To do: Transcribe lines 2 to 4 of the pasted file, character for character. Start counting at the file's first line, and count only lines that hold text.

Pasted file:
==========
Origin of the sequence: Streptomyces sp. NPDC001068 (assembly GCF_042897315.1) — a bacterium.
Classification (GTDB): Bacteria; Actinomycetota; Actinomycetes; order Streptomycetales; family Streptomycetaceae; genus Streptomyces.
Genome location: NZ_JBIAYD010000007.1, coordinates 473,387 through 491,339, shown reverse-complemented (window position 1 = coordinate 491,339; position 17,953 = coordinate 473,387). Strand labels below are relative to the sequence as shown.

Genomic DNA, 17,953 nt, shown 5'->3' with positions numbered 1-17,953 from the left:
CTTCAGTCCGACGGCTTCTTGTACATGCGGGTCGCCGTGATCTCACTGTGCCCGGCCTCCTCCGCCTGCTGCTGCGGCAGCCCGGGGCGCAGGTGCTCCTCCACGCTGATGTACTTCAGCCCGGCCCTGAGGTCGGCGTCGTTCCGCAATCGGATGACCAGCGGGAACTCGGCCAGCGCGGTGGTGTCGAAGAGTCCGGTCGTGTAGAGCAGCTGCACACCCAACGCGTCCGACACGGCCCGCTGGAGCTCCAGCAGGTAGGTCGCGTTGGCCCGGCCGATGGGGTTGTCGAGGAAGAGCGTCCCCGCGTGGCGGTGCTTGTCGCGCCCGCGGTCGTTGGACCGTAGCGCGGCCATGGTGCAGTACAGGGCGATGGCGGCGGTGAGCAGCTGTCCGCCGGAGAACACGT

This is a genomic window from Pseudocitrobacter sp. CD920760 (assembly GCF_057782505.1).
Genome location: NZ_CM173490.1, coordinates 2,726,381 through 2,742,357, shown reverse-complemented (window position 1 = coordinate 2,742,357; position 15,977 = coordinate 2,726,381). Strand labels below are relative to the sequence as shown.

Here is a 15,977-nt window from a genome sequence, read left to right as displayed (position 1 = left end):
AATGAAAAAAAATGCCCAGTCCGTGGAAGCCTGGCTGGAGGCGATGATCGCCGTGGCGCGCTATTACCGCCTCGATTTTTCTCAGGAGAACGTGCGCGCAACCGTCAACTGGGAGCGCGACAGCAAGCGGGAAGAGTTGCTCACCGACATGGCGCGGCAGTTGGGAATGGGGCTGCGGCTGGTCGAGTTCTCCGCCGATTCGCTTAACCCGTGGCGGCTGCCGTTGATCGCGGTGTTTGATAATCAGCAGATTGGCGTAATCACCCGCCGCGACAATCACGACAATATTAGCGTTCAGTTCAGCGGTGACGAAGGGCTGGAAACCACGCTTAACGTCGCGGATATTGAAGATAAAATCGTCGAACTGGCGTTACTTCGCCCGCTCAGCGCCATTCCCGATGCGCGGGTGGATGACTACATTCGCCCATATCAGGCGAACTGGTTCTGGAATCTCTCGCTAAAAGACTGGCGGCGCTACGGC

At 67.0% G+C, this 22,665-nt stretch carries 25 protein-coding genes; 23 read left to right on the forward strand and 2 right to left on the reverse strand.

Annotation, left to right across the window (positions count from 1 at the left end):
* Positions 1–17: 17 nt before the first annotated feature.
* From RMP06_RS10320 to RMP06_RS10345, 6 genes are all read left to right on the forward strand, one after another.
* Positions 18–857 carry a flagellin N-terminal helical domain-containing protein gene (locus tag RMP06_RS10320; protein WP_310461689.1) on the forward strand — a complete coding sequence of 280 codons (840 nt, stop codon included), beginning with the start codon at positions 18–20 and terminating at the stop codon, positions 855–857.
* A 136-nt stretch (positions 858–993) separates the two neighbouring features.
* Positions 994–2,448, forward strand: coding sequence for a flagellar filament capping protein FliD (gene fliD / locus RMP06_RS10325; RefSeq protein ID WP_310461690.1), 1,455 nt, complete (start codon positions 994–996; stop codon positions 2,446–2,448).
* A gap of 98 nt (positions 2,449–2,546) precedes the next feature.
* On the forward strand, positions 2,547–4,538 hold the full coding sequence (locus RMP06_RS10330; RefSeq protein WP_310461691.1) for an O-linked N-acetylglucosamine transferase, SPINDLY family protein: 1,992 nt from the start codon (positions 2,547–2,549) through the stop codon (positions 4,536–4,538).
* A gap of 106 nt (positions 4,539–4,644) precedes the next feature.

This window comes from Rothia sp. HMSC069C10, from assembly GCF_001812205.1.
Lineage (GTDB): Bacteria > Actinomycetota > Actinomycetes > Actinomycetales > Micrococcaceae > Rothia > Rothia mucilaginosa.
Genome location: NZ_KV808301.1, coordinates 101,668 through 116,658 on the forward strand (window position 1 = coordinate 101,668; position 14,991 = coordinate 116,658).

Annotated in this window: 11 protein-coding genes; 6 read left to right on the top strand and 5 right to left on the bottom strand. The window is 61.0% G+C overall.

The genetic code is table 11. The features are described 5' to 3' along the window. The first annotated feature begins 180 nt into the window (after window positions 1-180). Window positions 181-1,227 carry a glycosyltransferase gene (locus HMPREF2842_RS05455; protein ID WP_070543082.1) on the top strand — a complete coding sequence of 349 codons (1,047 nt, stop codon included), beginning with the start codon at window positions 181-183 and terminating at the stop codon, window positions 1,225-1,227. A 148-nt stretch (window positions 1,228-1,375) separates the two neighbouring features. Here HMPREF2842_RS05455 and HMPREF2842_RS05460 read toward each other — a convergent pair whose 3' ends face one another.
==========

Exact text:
Classification (GTDB): Bacteria; Actinomycetota; Actinomycetes; order Streptomycetales; family Streptomycetaceae; genus Streptomyces.
Genome location: NZ_JBIAYD010000007.1, coordinates 473,387 through 491,339, shown reverse-complemented (window position 1 = coordinate 491,339; position 17,953 = coordinate 473,387). Strand labels below are relative to the sequence as shown.

Genomic DNA, 17,953 nt, shown 5'->3' with positions numbered 1-17,953 from the left: